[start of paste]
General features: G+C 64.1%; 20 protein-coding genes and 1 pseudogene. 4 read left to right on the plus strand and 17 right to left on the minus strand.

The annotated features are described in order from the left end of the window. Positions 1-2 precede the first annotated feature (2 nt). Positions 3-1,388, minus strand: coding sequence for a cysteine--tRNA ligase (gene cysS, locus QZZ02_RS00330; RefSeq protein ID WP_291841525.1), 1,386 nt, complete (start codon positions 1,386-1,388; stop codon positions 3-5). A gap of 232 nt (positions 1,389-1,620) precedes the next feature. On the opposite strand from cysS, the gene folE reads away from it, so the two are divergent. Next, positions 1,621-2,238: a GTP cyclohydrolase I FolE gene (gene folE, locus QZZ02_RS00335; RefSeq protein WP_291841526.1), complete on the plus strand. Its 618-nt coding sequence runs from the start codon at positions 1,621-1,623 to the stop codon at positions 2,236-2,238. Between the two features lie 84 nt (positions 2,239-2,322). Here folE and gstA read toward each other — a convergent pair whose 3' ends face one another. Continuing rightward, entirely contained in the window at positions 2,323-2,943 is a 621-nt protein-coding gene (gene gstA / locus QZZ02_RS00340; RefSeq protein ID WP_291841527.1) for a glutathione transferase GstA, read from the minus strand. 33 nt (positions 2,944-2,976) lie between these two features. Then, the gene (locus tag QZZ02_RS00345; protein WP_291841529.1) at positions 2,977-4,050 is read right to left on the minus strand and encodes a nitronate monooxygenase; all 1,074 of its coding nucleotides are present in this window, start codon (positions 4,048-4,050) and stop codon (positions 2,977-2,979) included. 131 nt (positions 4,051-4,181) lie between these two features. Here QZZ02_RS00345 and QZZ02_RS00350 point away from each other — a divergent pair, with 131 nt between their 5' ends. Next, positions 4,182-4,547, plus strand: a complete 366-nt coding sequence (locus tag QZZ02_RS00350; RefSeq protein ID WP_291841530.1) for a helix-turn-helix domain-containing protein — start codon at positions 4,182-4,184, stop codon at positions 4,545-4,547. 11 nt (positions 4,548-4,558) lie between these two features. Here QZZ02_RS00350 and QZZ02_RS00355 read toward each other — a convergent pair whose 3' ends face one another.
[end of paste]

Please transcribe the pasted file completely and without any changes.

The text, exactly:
General features: G+C 64.1%; 20 protein-coding genes and 1 pseudogene. 4 read left to right on the plus strand and 17 right to left on the minus strand.

The annotated features are described in order from the left end of the window. Positions 1-2 precede the first annotated feature (2 nt). Positions 3-1,388, minus strand: coding sequence for a cysteine--tRNA ligase (gene cysS, locus QZZ02_RS00330; RefSeq protein ID WP_291841525.1), 1,386 nt, complete (start codon positions 1,386-1,388; stop codon positions 3-5). A gap of 232 nt (positions 1,389-1,620) precedes the next feature. On the opposite strand from cysS, the gene folE reads away from it, so the two are divergent. Next, positions 1,621-2,238: a GTP cyclohydrolase I FolE gene (gene folE, locus QZZ02_RS00335; RefSeq protein WP_291841526.1), complete on the plus strand. Its 618-nt coding sequence runs from the start codon at positions 1,621-1,623 to the stop codon at positions 2,236-2,238. Between the two features lie 84 nt (positions 2,239-2,322). Here folE and gstA read toward each other — a convergent pair whose 3' ends face one another. Continuing rightward, entirely contained in the window at positions 2,323-2,943 is a 621-nt protein-coding gene (gene gstA / locus QZZ02_RS00340; RefSeq protein ID WP_291841527.1) for a glutathione transferase GstA, read from the minus strand. 33 nt (positions 2,944-2,976) lie between these two features. Then, the gene (locus tag QZZ02_RS00345; protein WP_291841529.1) at positions 2,977-4,050 is read right to left on the minus strand and encodes a nitronate monooxygenase; all 1,074 of its coding nucleotides are present in this window, start codon (positions 4,048-4,050) and stop codon (positions 2,977-2,979) included. 131 nt (positions 4,051-4,181) lie between these two features. Here QZZ02_RS00345 and QZZ02_RS00350 point away from each other — a divergent pair, with 131 nt between their 5' ends. Next, positions 4,182-4,547, plus strand: a complete 366-nt coding sequence (locus tag QZZ02_RS00350; RefSeq protein ID WP_291841530.1) for a helix-turn-helix domain-containing protein — start codon at positions 4,182-4,184, stop codon at positions 4,545-4,547. 11 nt (positions 4,548-4,558) lie between these two features. Here QZZ02_RS00350 and QZZ02_RS00355 read toward each other — a convergent pair whose 3' ends face one another.